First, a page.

An Interview with Jennifer Sparrow, Unizin Teaching & Learning Chair

Jennifer Sparrow

How and why did you decide to take the lead on the Unizin Teaching & Learning committee?

Stacy Morrone of Indiana University took the lead in ensuring that this group was formed, and that the conversations were helping to advance the Unizin work on each of our own campuses.  It was clear that the group that came together was passionate about and dedicated to student success and affordability measures.  Stacy had a great vision for the forming and norming of the group, as well as the subcommittees that formed out of the first meetings.  Taking the lead after such a strong start was an easy decision.  It was imperative to continue the great work that had been started, and to get to do so with such incredible people makes for a good day’s work.

What has been your top priority as chair?

There are several priorities as chair, the first of which is tackling the ever-challenging issue of communications across a really diverse audience.  Answering questions such as, “How do we get faculty buy-in on the Unizin initiatives?” “How are we communicating the value of Unizin to our university administrators?” “How do we share the great work that’s being done with the larger higher ed community?”

Additionally, ensuring that the sheer girth of Unizin allows for insights and inputs into Canvas and the Canvas Roadmap.  An ongoing challenge with our vendor partners is to have a single, but large voice that can have a say into the priorities of these business teams that sit outside of our institutions, but daily impact our work.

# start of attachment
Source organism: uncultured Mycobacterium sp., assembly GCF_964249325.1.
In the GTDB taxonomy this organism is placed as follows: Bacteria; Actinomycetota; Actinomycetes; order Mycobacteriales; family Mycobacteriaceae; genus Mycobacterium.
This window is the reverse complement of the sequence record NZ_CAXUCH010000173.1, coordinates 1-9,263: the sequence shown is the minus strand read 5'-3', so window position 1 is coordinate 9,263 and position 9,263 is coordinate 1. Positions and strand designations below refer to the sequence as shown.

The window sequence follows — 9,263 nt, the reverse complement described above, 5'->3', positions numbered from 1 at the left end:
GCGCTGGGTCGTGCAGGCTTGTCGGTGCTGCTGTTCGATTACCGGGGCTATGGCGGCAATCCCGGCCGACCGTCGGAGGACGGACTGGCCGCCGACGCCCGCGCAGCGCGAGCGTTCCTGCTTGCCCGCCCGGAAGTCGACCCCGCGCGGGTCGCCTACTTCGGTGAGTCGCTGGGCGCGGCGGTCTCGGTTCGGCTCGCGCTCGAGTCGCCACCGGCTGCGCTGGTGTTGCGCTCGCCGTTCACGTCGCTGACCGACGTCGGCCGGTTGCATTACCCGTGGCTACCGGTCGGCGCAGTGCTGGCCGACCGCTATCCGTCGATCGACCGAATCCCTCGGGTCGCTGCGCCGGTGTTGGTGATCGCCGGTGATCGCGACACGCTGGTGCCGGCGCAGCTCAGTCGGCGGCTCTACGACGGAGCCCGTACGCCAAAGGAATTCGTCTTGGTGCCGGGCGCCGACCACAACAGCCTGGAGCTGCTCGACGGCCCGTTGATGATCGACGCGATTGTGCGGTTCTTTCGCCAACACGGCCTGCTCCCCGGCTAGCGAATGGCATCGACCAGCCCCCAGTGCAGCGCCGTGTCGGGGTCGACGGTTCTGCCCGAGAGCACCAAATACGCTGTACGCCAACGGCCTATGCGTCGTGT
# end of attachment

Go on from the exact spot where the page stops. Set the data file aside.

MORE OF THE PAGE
Another area of interest that we are trying to evolve is the Unizin Data Platform and the related analytics capabilities.  This area is a rapidly evolving, and highly complex, environment.  Bringing the right people to the table around this discussion looks different at each of our institutions.

Would you say that the T & L committee has evolved much since you first stepped on as chair? If so, how?

The committee has evolved in several ways.  I think that the subcommittees have hit a stride in terms of meetings and work to be done.  The format of the meetings includes pre-meetings with the subcommittees to allow for a face-to-face deep dive into the work that needs to be done.

Additionally, we’re looking at some new subcommittees that will evolve over the summer months to be more inclusive of our campuses. These new subcommittees include librarians, the centers for teaching and learning, and application development.  Again, by bringing the best minds at each of our institutions together, we are far smarter than when we work alone.  That is the beauty of any consortium.

Are there any particular victories or challenges in this role that you’d care to share?

As with everyone (I think) on this committee, this is not my full-time job.  The work is incredibly important, but sometimes gets lower priority than the issues at our campuses.  Carving out the time to ensure that the valuable work is getting done is sometimes difficult.  One victory I would state is that we think for our next meeting, we will need all three rooms at the Big10 Center opened-up. This shows the willingness of people on our campuses to give time to this important work.

 

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